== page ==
This relief of a lion battling a bull is seen at the ancient throne room of Darius in his palace at Persepolis, the seat of his vast Achaemenid Empire. The lion is seen in Persepolis as the symbol of absolute power and heroic triumph. The bull is also a symbol of power in ancient Persia and is seen throughout Persepolis on top of columns and guarding gates. The magnificent palace complex at Persepolis was founded by Darius the Great around 518 BC., although more than a century passed before it was finally completed. Persepolis was called by the Greek historian Diodorus Siculus “the richest city under the sun, with storehouses filled with gold, silver, and all kinds of riches.” When Alexander the Great and his army looted and burned Persepolis in 331 B.C. they did a very thorough job. According to the Greek historian Plutarch Alexander carried away the treasures of Persepolis on “20,000 mules and 5,000 camels.” The Persepolis Lion and Bull Combat is important in the study of Biblical Archaeology and the Persian Period.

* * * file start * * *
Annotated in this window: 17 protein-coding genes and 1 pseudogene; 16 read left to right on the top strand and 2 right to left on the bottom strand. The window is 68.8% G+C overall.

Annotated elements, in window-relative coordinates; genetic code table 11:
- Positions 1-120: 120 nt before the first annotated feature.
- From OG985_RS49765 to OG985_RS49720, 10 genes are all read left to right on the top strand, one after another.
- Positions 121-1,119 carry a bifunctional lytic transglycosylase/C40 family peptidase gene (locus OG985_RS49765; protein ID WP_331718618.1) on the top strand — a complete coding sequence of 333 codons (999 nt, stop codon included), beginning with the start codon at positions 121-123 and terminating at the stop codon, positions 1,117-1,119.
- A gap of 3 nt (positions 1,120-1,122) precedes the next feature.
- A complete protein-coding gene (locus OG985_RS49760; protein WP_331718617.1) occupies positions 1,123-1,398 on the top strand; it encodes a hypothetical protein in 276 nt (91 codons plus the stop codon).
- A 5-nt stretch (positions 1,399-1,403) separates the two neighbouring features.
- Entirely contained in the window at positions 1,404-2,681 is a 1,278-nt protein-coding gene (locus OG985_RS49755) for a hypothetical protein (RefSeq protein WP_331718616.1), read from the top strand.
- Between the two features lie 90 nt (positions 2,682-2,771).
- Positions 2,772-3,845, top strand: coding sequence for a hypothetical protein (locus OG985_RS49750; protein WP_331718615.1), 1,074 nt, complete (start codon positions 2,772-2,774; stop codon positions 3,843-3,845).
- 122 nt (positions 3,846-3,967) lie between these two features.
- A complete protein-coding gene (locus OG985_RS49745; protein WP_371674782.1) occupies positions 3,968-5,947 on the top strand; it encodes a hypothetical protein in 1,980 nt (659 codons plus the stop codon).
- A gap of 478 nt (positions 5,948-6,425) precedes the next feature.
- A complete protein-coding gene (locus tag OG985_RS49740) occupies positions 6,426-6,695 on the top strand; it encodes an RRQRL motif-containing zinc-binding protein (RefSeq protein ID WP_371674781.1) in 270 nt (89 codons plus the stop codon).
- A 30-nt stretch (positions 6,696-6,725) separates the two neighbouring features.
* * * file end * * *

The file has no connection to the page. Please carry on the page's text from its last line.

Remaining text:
“And Ahuramazda was of such a mind, together with all the other gods, that this fortress be built, and then I built it, and I built it secure and beautiful and adequate, just as I was intending to.” – Darius Inscription
“The Levites in the days of Eliashib, Joiada, and Johanan, and Jaddua, were recorded chief of the fathers: also the priests, to the reign of Darius the Persian.” Nehemiah 12:22
Oriental Institute Excerpt
ANCIENT IRAN: Persepolis – Palace of Darius, Facade of W Stairway, Panel with Lion-Bull Combat at S End.
Twelve columns supported the roof of the central hall from which three small stairways descend. Reliefs on these stairways depict servants coming up the steps carrying animals and food in covered dishes to be served at the king’s tables. On the eastern and western doorjambs are reliefs showing the king in formal dress leaving the palace, followed by two attendants; reliefs on the northern and southern doorways depict the king in combat with monsters.